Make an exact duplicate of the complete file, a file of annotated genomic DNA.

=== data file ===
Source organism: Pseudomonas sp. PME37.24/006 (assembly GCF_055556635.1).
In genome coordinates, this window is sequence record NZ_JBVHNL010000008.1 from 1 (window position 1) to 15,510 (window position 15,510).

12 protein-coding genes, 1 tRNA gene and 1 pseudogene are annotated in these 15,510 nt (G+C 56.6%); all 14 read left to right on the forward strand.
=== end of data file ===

Source organism: Pseudomonas sp. PME37.24/006 (assembly GCF_055556635.1).
In genome coordinates, this window is sequence record NZ_JBVHNL010000008.1 from 1 (window position 1) to 15,510 (window position 15,510).

12 protein-coding genes, 1 tRNA gene and 1 pseudogene are annotated in these 15,510 nt (G+C 56.6%); all 14 read left to right on the forward strand.